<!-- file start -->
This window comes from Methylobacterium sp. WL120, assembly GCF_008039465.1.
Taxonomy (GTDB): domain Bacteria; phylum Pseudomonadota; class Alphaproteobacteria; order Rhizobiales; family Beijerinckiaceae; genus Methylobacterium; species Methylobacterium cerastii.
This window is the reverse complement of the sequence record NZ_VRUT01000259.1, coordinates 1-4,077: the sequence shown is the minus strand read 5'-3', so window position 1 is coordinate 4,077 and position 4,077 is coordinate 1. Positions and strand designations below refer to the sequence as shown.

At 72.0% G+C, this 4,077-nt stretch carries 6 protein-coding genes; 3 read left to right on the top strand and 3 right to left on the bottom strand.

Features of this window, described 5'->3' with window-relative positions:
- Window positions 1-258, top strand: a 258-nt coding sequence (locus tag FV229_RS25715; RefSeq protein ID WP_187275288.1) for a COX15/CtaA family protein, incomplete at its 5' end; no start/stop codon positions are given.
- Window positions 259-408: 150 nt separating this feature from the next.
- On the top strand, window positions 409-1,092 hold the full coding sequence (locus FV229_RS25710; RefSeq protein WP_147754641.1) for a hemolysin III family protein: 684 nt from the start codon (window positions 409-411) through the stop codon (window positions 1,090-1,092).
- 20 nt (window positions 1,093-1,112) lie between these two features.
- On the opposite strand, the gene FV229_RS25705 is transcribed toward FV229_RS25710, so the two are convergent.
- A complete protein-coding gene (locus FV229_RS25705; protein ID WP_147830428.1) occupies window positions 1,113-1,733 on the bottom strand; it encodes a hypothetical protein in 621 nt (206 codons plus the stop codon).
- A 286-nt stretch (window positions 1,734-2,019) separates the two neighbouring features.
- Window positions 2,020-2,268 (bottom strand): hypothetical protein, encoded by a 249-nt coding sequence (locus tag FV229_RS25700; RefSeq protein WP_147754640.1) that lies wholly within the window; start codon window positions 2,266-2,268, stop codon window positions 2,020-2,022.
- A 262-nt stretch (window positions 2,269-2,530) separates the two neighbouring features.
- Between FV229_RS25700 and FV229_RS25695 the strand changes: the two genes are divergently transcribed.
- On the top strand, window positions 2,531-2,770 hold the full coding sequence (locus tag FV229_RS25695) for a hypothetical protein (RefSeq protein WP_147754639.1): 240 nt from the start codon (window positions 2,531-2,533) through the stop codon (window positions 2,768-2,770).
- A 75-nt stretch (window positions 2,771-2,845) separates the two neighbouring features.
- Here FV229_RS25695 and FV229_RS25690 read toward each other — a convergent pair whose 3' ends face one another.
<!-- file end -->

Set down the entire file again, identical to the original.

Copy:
This window comes from Methylobacterium sp. WL120, assembly GCF_008039465.1.
Taxonomy (GTDB): domain Bacteria; phylum Pseudomonadota; class Alphaproteobacteria; order Rhizobiales; family Beijerinckiaceae; genus Methylobacterium; species Methylobacterium cerastii.
This window is the reverse complement of the sequence record NZ_VRUT01000259.1, coordinates 1-4,077: the sequence shown is the minus strand read 5'-3', so window position 1 is coordinate 4,077 and position 4,077 is coordinate 1. Positions and strand designations below refer to the sequence as shown.

At 72.0% G+C, this 4,077-nt stretch carries 6 protein-coding genes; 3 read left to right on the top strand and 3 right to left on the bottom strand.

Features of this window, described 5'->3' with window-relative positions:
- Window positions 1-258, top strand: a 258-nt coding sequence (locus tag FV229_RS25715; RefSeq protein ID WP_187275288.1) for a COX15/CtaA family protein, incomplete at its 5' end; no start/stop codon positions are given.
- Window positions 259-408: 150 nt separating this feature from the next.
- On the top strand, window positions 409-1,092 hold the full coding sequence (locus FV229_RS25710; RefSeq protein WP_147754641.1) for a hemolysin III family protein: 684 nt from the start codon (window positions 409-411) through the stop codon (window positions 1,090-1,092).
- 20 nt (window positions 1,093-1,112) lie between these two features.
- On the opposite strand, the gene FV229_RS25705 is transcribed toward FV229_RS25710, so the two are convergent.
- A complete protein-coding gene (locus FV229_RS25705; protein ID WP_147830428.1) occupies window positions 1,113-1,733 on the bottom strand; it encodes a hypothetical protein in 621 nt (206 codons plus the stop codon).
- A 286-nt stretch (window positions 1,734-2,019) separates the two neighbouring features.
- Window positions 2,020-2,268 (bottom strand): hypothetical protein, encoded by a 249-nt coding sequence (locus tag FV229_RS25700; RefSeq protein WP_147754640.1) that lies wholly within the window; start codon window positions 2,266-2,268, stop codon window positions 2,020-2,022.
- A 262-nt stretch (window positions 2,269-2,530) separates the two neighbouring features.
- Between FV229_RS25700 and FV229_RS25695 the strand changes: the two genes are divergently transcribed.
- On the top strand, window positions 2,531-2,770 hold the full coding sequence (locus tag FV229_RS25695) for a hypothetical protein (RefSeq protein WP_147754639.1): 240 nt from the start codon (window positions 2,531-2,533) through the stop codon (window positions 2,768-2,770).
- A 75-nt stretch (window positions 2,771-2,845) separates the two neighbouring features.
- Here FV229_RS25695 and FV229_RS25690 read toward each other — a convergent pair whose 3' ends face one another.